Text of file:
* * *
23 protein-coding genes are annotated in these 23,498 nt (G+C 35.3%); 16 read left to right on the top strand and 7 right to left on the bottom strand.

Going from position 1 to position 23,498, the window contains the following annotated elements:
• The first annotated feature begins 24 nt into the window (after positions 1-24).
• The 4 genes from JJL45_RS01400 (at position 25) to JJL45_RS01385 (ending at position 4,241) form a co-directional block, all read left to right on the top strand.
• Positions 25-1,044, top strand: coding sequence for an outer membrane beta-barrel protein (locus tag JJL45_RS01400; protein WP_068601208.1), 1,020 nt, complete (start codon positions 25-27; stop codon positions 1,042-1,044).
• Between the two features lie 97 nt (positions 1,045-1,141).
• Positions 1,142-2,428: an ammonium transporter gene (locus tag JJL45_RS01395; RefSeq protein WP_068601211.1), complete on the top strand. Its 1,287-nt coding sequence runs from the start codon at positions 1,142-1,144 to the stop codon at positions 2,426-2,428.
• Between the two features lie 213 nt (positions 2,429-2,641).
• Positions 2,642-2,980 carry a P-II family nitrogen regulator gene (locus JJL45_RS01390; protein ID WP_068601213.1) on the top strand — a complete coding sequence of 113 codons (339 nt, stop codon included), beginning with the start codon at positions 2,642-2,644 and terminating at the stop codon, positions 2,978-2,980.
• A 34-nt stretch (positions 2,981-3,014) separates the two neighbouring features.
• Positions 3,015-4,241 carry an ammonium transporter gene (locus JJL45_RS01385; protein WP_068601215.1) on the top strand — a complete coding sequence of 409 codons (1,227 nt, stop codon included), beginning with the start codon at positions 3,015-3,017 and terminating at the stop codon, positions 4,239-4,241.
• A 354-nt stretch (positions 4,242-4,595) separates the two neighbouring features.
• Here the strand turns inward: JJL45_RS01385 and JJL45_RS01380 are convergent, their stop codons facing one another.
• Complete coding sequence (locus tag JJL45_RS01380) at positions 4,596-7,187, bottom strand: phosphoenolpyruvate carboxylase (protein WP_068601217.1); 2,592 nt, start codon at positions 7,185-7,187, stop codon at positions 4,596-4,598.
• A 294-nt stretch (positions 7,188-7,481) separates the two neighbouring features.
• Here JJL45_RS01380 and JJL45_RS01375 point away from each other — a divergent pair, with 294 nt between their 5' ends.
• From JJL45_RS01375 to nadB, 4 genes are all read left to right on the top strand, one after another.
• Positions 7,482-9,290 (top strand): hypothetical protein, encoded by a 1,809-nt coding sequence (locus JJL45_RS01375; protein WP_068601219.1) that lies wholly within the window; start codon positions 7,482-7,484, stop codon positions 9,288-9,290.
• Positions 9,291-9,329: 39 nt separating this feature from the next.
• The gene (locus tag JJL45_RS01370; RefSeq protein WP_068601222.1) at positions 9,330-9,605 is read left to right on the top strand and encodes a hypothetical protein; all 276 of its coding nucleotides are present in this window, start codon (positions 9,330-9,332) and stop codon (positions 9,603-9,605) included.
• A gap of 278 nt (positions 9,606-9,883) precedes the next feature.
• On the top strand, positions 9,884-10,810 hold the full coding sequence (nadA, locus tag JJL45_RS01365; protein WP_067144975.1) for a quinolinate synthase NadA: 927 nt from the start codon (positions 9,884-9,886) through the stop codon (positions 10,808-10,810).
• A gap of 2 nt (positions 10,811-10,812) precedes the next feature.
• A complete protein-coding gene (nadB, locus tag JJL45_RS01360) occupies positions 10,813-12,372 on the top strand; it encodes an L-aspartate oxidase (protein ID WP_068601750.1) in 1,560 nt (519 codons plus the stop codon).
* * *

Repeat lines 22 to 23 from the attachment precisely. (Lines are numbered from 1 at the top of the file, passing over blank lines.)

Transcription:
• On the top strand, positions 9,884-10,810 hold the full coding sequence (nadA, locus tag JJL45_RS01365; protein WP_067144975.1) for a quinolinate synthase NadA: 927 nt from the start codon (positions 9,884-9,886) through the stop codon (positions 10,808-10,810).
• A gap of 2 nt (positions 10,811-10,812) precedes the next feature.